Security Guard by Day, Health Worker in Training and Practice – Jane’s Story

Many unsung heroes are making a difference in their community, particularly during the era of the COVID-19 pandemic. Twenty-six-year-old Jane Njeri Kagwiria Kubai is one such individual. She wears many hats; she is a security guard, a frontline health worker, a student and a mother based in Nyeri County.

She works hard as a security guard so at to fulfil her dreams of being a health worker. A single mother of a six-year-old boy (her greatest inspiration) Jane is an early bird, waking up at 3 AM every day to catch the worm.

Growing up in a humble family setting, Jane navigated life with various hurdles such as forced marriage; the lack of school fees, as well as struggling to make ends meets for herself and her siblings. Her parents could hardly afford to pay her school fees, and therefore, Jane lived on the fate of well-wishers and aid from her local church. With support from the church, she completed her secondary school education in 2013.

In the same year, her life changed when a security firm offered her a job. “I knew getting this job would be a stepping stone to realise my dreams,” she confirms.

Jane is a proud Security Guard at Consolata Hospital through which she finances her studies. Through her savings, she joined Mary Lonela Consolata Medical College to pursue a Certificate in Theatre Technology as a part-time student and hopes to graduate in 2021.

While on duty at the hospital, Jane takes a break in the middle of the day, and at this time, she switches hats and becomes a health worker. “During my short break in between work, I raise awareness and educate in and outpatients on how to prevent the spread of COVID-19. I encourage them to adhere to the guidelines provided by the doctors. I also address the fears and stigma associated with the disease,” she explains.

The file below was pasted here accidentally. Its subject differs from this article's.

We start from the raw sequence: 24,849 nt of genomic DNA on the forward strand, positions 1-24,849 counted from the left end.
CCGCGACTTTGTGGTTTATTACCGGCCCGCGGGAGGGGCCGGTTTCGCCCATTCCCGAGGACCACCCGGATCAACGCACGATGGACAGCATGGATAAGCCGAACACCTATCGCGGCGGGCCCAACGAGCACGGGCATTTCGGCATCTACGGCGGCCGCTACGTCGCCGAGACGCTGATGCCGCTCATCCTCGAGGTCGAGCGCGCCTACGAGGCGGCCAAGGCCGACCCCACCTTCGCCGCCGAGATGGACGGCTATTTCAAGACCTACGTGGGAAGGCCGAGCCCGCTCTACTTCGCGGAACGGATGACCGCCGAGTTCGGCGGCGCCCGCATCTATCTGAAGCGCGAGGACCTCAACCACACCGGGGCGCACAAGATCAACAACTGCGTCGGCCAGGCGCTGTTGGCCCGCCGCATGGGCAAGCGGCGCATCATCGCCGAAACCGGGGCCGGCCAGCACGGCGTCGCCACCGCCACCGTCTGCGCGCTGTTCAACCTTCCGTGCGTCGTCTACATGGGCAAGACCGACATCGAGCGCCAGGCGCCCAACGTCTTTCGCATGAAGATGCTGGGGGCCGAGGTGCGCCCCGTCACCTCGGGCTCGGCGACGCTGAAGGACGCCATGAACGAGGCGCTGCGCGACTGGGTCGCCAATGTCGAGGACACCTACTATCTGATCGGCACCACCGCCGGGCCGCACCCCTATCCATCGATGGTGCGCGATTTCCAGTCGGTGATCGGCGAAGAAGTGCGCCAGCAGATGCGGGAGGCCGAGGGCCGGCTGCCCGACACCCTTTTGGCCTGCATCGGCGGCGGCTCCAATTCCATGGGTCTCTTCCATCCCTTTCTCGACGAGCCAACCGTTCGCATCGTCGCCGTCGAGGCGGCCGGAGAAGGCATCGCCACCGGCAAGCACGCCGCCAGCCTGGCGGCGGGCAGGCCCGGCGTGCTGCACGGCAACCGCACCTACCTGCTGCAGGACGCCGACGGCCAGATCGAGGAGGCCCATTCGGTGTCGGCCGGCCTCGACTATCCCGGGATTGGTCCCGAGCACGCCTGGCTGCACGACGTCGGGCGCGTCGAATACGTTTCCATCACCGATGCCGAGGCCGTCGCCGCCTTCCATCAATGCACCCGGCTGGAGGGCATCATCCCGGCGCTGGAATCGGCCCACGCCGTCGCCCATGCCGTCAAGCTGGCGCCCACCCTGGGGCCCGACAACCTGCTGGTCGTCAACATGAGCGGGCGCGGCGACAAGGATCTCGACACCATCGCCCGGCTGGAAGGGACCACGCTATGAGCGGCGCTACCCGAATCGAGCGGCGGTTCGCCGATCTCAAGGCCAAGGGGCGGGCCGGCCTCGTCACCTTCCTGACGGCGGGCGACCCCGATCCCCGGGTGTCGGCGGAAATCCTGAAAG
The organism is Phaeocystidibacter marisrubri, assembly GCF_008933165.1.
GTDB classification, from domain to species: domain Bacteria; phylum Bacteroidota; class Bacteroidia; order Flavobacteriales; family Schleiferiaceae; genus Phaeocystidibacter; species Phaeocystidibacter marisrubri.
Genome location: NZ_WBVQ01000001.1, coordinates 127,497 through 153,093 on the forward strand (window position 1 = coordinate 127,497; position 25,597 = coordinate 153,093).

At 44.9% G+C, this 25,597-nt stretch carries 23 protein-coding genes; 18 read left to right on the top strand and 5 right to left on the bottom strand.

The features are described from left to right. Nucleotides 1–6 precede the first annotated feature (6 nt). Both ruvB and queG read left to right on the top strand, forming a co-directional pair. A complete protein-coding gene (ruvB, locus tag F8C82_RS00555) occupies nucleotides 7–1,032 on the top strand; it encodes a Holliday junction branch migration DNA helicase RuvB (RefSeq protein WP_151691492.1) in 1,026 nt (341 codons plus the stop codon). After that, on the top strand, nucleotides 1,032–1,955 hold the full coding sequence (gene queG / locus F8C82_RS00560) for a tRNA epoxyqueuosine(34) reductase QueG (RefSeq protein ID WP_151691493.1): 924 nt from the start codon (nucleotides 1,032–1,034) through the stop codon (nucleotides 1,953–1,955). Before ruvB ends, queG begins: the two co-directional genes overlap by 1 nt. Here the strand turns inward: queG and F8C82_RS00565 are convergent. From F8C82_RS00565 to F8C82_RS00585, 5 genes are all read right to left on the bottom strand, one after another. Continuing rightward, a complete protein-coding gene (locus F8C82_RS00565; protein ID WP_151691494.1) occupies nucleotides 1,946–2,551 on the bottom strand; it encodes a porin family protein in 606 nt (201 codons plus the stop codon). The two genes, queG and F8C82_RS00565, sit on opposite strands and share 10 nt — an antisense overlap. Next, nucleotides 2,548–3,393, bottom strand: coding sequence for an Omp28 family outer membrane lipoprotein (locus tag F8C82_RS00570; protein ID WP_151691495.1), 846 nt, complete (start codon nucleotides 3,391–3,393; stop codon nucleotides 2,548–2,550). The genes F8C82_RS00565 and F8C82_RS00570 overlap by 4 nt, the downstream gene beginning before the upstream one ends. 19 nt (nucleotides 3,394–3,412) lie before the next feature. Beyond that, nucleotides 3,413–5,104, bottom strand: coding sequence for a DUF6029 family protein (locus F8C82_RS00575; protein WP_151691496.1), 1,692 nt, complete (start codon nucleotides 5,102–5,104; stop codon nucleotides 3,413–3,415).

When Jane heard about the COVID-19 Response training by Amref Health Africa in Kenya supported by the European Union, she was without a doubt interested in joining other frontline health workers. The training has equipped her and her colleagues with concrete skills on COVID-19 prevention.

“I chose Jane to be among the team because of her dedication and passion in health education particularly for COVID-19,” says Dr John Miranda, Medical Officer In-charge at Consolata Hospital. He says that in March, the hospital had trained 30 staff using online information from the World Health Organisation (WHO), and Jane had expressed her interest in being part of the hospital’s COVID-19 response team.

After reporting its first case of Coronavirus in July, the hospital put in place strict measures to reduce the spread of the virus within and outside the hospital.

Jane is among those leading prevention measures at the health facility. At the gate, she checks the body temperature of patients and visitors entering the hospital premises. She ensures all of them have washed their hands with soap and water and have their masks on.

“I also help health workers dress in their PPEs,” She explains, emphasising that this role is the most rewarding part of the job, knowing that she is providing people with lifesaving information.

Jane has also adopted a cautious routine to prevent her from spreading the virus at home. “When I arrive home, I remove my clothes and soak them in water, then I take a shower before interacting with my child and house help,” she says.

She admits that her work puts her at a higher risk of contracting the virus. However, she still hopes that one day everyone will get the right information. Through the European Union (EU) funded COVID-19 Response Programme, Amref Health Africa is supporting nine-county governments to enhance human resource capacity to respond to the disease. Frontline health workers remain a lifeline in ensuring effective COVID-19 prevention, screening, diagnosis and management as well as the effective resolution of emerging issues.

The story was first published by Amref Health Africa

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